In my grad school, the MFA students were required to take a professional practices class. It was technically a photography class, titled “Portfolio Photography,” but it was really professional practices, with a strong emphasis on photography. The class was intended for students who were about to graduate and who were going to apply for teaching jobs or send packets to galleries. Some undergrads would take the class to work on their application packets for grad school.
I think more schools are incorporating this type of class into the studio art curriculum. It’s important for art students to have at least some idea of how to promote themselves when they get out in the “real world.”
My painting professors would include some of this real world advice every now and then, too, by requiring reading (such as Taking the Leap) and discussions. We would often watch art-related videos during our class lunch breaks. I remember one in particular that was about the business of art (I think it was one of those Art City videos).
Someone in the video was talking about how he tells his art students that they should just drop out of school, take the $40,000 they would have spent on school, and spend $1000 each on 40 parties. His point was that if you want to make it in the art world, the MFA isn’t important, but who you know is.
Anyway, I wanted to talk about the class I took and what I learned.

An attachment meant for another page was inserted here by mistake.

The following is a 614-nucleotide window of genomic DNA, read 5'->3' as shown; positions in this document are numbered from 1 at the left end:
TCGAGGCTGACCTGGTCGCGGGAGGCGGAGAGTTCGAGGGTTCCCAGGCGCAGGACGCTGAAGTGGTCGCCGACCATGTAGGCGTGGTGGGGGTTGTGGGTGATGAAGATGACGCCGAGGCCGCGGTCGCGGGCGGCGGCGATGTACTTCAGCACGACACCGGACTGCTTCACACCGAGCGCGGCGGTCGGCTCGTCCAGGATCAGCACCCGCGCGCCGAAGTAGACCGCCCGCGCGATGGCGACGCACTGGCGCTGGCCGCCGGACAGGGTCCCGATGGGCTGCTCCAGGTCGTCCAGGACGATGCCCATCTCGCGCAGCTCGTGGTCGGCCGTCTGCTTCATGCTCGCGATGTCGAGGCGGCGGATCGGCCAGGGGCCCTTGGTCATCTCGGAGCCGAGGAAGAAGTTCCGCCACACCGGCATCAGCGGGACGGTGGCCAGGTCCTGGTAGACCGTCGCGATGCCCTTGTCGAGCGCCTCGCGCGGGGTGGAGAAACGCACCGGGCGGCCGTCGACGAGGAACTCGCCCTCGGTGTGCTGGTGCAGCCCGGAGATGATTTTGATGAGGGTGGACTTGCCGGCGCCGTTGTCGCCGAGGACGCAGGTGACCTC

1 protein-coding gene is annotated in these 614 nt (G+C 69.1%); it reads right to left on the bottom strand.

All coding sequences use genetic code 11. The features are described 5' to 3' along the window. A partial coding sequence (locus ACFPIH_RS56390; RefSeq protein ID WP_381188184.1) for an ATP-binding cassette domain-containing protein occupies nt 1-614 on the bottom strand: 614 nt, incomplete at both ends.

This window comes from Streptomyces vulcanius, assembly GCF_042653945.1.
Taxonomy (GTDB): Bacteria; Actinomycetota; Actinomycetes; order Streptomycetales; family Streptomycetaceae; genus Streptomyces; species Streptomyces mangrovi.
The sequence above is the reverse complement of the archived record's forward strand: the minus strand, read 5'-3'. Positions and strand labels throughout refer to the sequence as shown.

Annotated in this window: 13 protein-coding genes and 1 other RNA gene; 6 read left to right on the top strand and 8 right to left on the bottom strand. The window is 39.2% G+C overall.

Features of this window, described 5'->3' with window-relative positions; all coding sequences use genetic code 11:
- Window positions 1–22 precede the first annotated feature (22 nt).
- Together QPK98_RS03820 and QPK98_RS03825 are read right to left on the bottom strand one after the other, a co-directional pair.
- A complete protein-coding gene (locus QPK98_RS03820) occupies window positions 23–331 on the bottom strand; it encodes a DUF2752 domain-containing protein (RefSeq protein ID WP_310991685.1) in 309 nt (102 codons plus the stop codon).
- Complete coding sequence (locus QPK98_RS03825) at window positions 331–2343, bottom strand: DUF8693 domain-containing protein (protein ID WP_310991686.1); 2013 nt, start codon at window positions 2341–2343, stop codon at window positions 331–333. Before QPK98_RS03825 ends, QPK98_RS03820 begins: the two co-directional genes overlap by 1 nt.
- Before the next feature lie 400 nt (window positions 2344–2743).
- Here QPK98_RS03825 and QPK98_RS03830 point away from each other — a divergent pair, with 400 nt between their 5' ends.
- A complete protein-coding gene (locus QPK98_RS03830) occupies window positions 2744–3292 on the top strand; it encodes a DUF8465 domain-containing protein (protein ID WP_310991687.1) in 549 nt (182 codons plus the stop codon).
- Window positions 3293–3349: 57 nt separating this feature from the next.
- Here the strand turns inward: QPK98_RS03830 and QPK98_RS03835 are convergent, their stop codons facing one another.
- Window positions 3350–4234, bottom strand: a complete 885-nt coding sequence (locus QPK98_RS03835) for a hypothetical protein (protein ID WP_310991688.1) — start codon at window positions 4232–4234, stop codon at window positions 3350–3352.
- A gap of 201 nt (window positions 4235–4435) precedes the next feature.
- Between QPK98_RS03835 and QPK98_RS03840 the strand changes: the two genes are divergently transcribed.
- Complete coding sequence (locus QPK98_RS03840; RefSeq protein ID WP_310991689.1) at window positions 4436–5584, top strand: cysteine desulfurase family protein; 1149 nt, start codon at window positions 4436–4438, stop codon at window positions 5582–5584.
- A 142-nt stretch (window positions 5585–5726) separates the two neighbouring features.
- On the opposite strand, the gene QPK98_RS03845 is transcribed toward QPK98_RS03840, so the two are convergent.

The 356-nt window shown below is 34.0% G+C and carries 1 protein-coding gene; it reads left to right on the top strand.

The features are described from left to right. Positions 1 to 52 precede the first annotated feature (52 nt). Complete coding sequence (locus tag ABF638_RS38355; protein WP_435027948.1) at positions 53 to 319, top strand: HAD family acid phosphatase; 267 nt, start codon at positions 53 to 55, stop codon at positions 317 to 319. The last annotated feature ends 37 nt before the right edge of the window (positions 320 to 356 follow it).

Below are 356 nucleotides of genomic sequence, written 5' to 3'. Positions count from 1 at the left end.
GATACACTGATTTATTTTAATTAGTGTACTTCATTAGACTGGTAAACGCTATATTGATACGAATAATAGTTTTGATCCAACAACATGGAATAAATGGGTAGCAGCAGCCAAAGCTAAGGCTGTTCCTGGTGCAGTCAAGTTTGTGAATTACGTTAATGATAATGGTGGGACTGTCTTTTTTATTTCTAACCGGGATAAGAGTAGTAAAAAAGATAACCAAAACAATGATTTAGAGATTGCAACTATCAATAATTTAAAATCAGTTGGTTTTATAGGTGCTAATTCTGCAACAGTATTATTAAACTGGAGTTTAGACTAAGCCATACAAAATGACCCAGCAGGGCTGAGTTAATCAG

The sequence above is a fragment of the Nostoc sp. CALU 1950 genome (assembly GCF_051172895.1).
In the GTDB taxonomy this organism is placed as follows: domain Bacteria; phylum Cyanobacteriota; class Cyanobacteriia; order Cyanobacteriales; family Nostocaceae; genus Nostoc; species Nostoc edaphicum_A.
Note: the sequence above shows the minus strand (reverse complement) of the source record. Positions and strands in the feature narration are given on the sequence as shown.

Since it was a photography class, we spent some time on basic photography, how a camera works, lighting, developing slides, etc. How to use a light meter and set up lights in the studio to shoot 2-D and 3-D work.
20 slides of 2-D work shot in the studio (including artwork shot from books), 20 slides of 3-D work shot in the studio, and 20 slides of 3-D sculpture shot outdoors.
Self portraits (for promotional purposes).
Elements of artist’s statements, writing exercises, and submit examples of good statements from other artists.
Resume or Curriculum Vitae
What to include, formatting, editing, etc.
How to work a slide projector. How to give a successful slide presentation. Attend and review artist’s lectures.
How to scan in slides, adjust them in Photoshop, and import them into a PowerPoint presentation along with resume and artist’s statement.
There were two final projects:
1. Create an attractively designed packet to promote yourself that includes 20 slides, resume, artist’s statement, self portrait, printed image of one piece of artwork, and CD with PowerPoint presentation (also to include 20 images, artist’s statement, and resume).
2. Present a 20-minute slide lecture on your work, using no more than 40 slides.
The class was very beneficial. I used much of what I learned to create my proposal packets that I sent to art centers and galleries. The practice giving presentations was also very valuable.
Have you taken a similar class? What do you think of these types of classes? Should they be required in university art programs?